Professor David Keith

Climate change is now having unprecedented effects on the environment, with the hottest June on record globally, becoming the 14th consecutive month to break its temperature record.

While the need to mitigate carbon emissions remains paramount, a recent event at the Massachusetts Institute of Technology, called “Forbidden Research”, has put forward the case for bioengineering, the controversial large-scale manipulation of the world’s climate system, which aims to alleviate the effects of climate change.

Geoengineering strategies, such as the purposeful increase of aerosols to decrease solar radiation – or “albedo modification” – are often put in the “too dangerous” bag, due to a lack of research on the risks of interfering with complex systems, and the fact that it addresses symptoms of climate change without looking to the cause.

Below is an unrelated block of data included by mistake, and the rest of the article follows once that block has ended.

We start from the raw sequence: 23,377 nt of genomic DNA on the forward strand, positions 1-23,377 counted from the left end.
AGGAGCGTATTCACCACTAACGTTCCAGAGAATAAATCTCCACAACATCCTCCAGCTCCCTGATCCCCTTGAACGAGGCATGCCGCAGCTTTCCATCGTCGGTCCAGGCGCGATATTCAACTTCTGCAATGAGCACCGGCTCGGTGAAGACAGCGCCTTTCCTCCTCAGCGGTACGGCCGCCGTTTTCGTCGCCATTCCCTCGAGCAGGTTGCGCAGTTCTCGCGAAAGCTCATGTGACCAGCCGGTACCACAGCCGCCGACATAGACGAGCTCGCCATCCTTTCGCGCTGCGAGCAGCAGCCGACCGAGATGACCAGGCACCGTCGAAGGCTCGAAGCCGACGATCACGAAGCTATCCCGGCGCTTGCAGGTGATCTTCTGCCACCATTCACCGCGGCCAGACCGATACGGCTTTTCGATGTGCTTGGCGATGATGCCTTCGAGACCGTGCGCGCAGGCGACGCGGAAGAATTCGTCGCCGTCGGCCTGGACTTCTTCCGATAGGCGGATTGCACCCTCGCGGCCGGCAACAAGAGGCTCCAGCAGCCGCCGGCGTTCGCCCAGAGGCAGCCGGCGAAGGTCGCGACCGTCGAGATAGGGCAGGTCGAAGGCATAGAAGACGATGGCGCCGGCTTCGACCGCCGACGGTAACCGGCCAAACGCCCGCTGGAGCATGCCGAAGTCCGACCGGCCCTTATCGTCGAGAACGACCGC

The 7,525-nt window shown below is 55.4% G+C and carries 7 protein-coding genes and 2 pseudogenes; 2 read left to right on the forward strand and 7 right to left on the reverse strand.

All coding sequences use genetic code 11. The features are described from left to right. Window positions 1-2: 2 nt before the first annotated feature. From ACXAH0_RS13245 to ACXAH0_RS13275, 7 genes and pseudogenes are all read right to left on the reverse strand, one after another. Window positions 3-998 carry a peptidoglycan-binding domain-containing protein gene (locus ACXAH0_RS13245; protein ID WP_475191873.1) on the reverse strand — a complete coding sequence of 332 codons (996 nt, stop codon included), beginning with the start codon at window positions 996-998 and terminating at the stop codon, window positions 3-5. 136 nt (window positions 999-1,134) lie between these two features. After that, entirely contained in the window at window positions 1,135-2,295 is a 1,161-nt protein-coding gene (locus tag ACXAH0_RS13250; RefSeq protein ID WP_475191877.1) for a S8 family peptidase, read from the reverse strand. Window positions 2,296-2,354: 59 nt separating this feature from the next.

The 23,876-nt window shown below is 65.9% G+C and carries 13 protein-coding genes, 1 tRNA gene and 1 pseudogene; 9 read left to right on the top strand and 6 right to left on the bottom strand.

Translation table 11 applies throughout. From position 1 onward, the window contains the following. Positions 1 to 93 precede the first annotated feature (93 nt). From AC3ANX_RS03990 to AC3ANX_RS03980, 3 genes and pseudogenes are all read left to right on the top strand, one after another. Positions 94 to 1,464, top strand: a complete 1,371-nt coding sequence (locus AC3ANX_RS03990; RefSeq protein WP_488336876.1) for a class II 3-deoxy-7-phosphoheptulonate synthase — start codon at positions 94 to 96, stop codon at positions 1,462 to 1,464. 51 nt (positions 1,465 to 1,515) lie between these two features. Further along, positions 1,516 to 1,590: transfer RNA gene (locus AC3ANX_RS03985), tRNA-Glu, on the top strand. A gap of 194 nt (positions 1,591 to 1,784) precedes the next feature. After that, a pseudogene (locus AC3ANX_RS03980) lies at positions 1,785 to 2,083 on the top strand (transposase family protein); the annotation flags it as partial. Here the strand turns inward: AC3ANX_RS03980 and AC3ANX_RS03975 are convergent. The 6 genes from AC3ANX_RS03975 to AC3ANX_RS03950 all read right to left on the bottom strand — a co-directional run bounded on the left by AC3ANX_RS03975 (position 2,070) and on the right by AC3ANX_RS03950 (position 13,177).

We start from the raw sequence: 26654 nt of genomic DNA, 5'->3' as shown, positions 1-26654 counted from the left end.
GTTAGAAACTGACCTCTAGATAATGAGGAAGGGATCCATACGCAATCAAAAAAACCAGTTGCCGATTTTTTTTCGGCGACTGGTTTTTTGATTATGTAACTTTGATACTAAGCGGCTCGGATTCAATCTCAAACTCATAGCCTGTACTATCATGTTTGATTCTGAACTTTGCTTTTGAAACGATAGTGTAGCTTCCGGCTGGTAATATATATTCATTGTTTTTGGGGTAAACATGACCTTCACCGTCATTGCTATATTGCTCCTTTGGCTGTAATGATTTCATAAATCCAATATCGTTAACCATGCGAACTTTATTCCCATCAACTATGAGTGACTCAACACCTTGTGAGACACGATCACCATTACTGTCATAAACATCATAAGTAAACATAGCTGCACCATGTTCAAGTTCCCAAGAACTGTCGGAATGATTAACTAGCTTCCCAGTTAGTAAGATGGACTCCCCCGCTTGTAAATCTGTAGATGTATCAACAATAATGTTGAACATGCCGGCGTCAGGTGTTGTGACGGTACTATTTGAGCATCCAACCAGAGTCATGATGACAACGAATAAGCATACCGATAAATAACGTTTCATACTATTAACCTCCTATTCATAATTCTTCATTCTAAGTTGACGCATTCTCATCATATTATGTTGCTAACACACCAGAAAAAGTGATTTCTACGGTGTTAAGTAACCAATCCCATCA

But, according to Harvard professor in applied physics David Keith, it may now be a necessity.

He says that if we were to stop polluting tomorrow, the planet’s temperature would rise, as the short-term cooling effects of aerosols in fossil fuel emissions would also be lost. This risks setting off positive climate feedback loops.

While he agrees that carbon emissions must be reduced to combat global warming, and that ways to do this should receive most resources, he argues that solar geoengineering may be a necessary complement that demands much more research.

“It partially, imperfectly, deals with the risks of the CO2 we’ve emitted over history.

“it is a complement to cutting emissions.”

What do you think?

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  1. My concern is not that we do research on Bioengineering but then we give control for implementation to a few with vested interests